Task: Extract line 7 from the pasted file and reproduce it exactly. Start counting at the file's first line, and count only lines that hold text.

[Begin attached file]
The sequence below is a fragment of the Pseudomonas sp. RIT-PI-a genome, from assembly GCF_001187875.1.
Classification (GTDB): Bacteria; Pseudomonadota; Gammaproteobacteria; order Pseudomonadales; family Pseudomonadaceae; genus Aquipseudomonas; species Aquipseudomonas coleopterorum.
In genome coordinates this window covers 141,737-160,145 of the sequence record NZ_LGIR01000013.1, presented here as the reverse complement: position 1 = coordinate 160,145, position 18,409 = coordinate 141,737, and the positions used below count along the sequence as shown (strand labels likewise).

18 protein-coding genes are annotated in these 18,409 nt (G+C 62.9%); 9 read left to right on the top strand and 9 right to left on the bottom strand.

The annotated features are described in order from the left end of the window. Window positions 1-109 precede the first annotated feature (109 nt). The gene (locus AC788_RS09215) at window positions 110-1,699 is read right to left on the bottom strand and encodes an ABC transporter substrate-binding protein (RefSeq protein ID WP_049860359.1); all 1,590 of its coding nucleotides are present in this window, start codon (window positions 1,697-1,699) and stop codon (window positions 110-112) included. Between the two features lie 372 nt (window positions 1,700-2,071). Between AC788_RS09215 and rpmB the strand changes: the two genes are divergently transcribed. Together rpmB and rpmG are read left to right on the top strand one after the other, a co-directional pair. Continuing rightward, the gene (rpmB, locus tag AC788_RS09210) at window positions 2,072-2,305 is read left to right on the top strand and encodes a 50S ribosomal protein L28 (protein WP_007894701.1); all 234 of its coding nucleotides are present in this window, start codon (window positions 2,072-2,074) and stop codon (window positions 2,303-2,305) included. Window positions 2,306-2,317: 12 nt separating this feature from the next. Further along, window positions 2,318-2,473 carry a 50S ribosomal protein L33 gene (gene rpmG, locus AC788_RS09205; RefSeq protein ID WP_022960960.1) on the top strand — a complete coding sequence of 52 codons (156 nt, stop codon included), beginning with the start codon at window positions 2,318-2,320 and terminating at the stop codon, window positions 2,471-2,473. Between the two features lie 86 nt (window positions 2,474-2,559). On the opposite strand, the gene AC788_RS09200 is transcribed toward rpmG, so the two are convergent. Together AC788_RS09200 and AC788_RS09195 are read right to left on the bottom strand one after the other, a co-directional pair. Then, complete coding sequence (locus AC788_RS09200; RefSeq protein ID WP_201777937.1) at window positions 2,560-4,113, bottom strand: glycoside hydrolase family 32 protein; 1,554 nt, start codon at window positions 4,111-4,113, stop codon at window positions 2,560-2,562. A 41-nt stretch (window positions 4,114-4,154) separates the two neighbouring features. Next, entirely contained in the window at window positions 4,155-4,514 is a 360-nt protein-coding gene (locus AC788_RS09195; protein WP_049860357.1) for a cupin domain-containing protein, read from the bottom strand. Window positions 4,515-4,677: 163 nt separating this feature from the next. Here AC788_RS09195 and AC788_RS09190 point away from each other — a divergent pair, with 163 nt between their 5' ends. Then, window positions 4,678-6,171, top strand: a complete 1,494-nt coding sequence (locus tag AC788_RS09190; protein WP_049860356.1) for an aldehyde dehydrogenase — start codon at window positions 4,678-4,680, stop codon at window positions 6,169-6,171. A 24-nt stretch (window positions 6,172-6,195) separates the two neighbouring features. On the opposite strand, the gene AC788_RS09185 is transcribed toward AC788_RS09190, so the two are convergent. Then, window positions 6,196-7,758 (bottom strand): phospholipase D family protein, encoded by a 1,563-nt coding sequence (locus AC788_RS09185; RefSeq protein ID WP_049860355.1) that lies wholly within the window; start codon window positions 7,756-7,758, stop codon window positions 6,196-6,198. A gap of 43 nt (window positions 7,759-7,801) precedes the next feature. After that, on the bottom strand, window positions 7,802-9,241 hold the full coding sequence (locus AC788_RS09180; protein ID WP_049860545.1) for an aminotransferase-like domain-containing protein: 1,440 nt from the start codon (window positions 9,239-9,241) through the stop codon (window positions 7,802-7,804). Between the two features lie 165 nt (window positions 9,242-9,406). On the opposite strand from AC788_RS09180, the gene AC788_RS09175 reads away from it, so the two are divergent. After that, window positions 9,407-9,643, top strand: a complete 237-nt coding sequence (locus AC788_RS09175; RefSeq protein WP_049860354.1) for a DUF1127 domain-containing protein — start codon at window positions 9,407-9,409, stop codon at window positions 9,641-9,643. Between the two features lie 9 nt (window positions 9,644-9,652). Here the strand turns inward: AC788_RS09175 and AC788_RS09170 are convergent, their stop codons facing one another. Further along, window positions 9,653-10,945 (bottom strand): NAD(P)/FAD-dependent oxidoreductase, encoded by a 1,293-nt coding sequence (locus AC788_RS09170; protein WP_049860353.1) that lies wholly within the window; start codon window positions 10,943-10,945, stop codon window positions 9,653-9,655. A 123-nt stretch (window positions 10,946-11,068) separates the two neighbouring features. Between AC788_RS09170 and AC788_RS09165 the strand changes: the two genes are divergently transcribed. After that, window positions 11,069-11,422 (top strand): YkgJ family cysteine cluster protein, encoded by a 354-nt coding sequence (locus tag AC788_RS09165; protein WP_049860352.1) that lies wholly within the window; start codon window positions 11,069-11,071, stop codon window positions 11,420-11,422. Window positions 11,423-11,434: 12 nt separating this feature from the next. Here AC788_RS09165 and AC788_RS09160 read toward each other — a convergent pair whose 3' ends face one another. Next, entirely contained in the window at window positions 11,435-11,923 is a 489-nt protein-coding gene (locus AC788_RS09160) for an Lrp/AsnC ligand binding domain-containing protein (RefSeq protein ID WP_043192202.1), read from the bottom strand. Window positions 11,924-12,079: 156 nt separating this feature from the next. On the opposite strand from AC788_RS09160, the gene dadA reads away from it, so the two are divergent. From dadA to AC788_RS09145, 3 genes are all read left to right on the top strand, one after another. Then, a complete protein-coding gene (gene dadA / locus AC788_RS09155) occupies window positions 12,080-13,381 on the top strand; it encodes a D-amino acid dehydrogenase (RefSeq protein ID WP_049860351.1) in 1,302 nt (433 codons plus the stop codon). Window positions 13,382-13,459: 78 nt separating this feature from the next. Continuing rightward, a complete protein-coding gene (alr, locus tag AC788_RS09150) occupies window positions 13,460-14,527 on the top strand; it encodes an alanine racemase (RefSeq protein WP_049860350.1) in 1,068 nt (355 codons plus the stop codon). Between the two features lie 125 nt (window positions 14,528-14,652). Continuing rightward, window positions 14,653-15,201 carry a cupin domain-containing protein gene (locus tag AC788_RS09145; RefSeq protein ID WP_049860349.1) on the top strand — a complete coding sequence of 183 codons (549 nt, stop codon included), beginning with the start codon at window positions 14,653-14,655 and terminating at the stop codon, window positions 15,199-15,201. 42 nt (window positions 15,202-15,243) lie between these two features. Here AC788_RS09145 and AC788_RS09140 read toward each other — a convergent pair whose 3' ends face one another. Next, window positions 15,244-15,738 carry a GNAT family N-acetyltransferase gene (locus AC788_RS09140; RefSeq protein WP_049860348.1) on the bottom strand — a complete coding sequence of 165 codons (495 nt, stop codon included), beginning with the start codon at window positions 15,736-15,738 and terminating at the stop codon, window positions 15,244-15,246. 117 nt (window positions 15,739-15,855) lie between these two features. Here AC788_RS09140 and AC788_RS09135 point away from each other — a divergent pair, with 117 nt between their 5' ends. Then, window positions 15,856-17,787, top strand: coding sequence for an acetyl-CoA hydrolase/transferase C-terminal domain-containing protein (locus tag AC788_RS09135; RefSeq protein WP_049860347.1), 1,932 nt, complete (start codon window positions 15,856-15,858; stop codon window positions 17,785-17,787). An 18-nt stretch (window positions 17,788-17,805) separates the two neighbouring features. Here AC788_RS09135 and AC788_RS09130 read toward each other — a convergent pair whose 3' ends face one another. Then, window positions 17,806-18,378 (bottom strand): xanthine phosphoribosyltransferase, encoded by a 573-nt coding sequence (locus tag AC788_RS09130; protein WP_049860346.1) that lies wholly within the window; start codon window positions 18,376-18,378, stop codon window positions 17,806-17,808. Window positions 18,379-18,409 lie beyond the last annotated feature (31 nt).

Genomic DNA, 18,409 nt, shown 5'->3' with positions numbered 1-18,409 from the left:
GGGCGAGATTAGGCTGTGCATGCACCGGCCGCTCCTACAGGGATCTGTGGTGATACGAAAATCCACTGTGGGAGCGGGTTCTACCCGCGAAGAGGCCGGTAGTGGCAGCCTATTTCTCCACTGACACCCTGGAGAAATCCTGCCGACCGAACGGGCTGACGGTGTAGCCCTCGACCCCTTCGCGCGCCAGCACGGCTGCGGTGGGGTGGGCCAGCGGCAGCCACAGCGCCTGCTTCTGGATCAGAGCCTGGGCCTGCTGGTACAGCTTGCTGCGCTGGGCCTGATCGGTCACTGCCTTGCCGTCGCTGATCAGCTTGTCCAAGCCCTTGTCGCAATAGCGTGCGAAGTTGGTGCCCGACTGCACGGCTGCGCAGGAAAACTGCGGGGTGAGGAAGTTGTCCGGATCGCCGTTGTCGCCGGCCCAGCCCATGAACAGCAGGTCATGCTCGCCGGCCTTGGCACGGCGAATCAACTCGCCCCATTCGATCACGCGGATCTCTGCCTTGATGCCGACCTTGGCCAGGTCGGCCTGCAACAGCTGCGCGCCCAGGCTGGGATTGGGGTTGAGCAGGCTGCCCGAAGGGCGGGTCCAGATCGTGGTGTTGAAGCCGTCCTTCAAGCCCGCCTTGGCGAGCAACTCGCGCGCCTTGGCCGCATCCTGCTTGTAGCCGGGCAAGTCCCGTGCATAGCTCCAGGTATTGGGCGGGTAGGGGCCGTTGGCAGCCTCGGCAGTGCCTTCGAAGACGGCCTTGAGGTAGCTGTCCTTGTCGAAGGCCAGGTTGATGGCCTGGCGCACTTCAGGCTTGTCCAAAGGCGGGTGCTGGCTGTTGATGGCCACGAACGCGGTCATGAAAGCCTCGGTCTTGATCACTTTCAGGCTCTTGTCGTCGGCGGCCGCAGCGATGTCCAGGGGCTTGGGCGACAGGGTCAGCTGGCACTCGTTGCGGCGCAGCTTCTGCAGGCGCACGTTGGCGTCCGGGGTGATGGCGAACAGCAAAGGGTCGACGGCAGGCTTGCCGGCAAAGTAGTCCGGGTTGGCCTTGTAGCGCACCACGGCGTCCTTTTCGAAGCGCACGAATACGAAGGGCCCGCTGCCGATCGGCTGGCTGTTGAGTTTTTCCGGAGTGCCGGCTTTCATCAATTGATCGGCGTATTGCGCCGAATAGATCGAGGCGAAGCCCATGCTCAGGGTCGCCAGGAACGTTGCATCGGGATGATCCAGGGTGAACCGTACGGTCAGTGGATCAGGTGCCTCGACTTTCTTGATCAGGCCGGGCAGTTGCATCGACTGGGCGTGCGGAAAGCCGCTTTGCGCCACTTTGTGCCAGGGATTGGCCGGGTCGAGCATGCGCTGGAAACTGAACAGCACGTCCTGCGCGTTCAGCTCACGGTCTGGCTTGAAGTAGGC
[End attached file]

GGGCGAGATTAGGCTGTGCATGCACCGGCCGCTCCTACAGGGATCTGTGGTGATACGAAAATCCACTGTGGGAGCGGGTTCTACCCGCGAAGAGGCCGGTAGTGGCAGCCTATTTCTCCACTGACACCCTGGAGAAATCCTGCCGACCGAACGGGCTGACGGTGTAGCCCTCGACCCCTTCGCGCGCCAGCACGGCTGCGGTGGGGTGGGCCAGCGGCAGCCACAGCGCCTGCTTCTGGATCAGAGCCTGGGCCTGCTGGTACAGCTTGCTGCGCTGGGCCTGATCGGTCACTGCCTTGCCGTCGCTGATCAGCTTGTCCAAGCCCTTGTCGCAATAGCGTGCGAAGTTGGTGCCCGACTGCACGGCTGCGCAGGAAAACTGCGGGGTGAGGAAGTTGTCCGGATCGCCGTTGTCGCCGGCCCAGCCCATGAACAGCAGGTCATGCTCGCCGGCCTTGGCACGGCGAATCAACTCGCCCCATTCGATCACGCGGATCTCTGCCTTGATGCCGACCTTGGCCAGGTCGGCCTGCAACAGCTGCGCGCCCAGGCTGGGATTGGGGTTGAGCAGGCTGCCCGAAGGGCGGGTCCAGATCGTGGTGTTGAAGCCGTCCTTCAAGCCCGCCTTGGCGAGCAACTCGCGCGCCTTGGCCGCATCCTGCTTGTAGCCGGGCAAGTCCCGTGCATAGCTCCAGGTATTGGGCGGGTAGGGGCCGTTGGCAGCCTCGGCAGTGCCTTCGAAGACGGCCTTGAGGTAGCTGTCCTTGTCGAAGGCCAGGTTGATGGCCTGGCGCACTTCAGGCTTGTCCAAAGGCGGGTGCTGGCTGTTGATGGCCACGAACGCGGTCATGAAAGCCTCGGTCTTGATCACTTTCAGGCTCTTGTCGTCGGCGGCCGCAGCGATGTCCAGGGGCTTGGGCGACAGGGTCAGCTGGCACTCGTTGCGGCGCAGCTTCTGCAGGCGCACGTTGGCGTCCGGGGTGATGGCGAACAGCAAAGGGTCGACGGCAGGCTTGCCGGCAAAGTAGTCCGGGTTGGCCTTGTAGCGCACCACGGCGTCCTTTTCGAAGCGCACGAATACGAAGGGCCCGCTGCCGATCGGCTGGCTGTTGAGTTTTTCCGGAGTGCCGGCTTTCATCAATTGATCGGCGTATTGCGCCGAATAGATCGAGGCGAAGCCCATGCTCAGGGTCGCCAGGAACGTTGCATCGGGATGATCCAGGGTGAACCGTACGGTCAGTGGATCAGGTGCCTCGACTTTCTTGATCAGGCCGGGCAGTTGCATCGACTGGGCGTGCGGAAAGCCGCTTTGCGCCACTTTGTGCCAGGGATTGGCCGGGTCGAGCATGCGCTGGAAACTGAACAGCACGTCCTGCGCGTTCAGCTCACGGTCTGGCTTGAAGTAGGC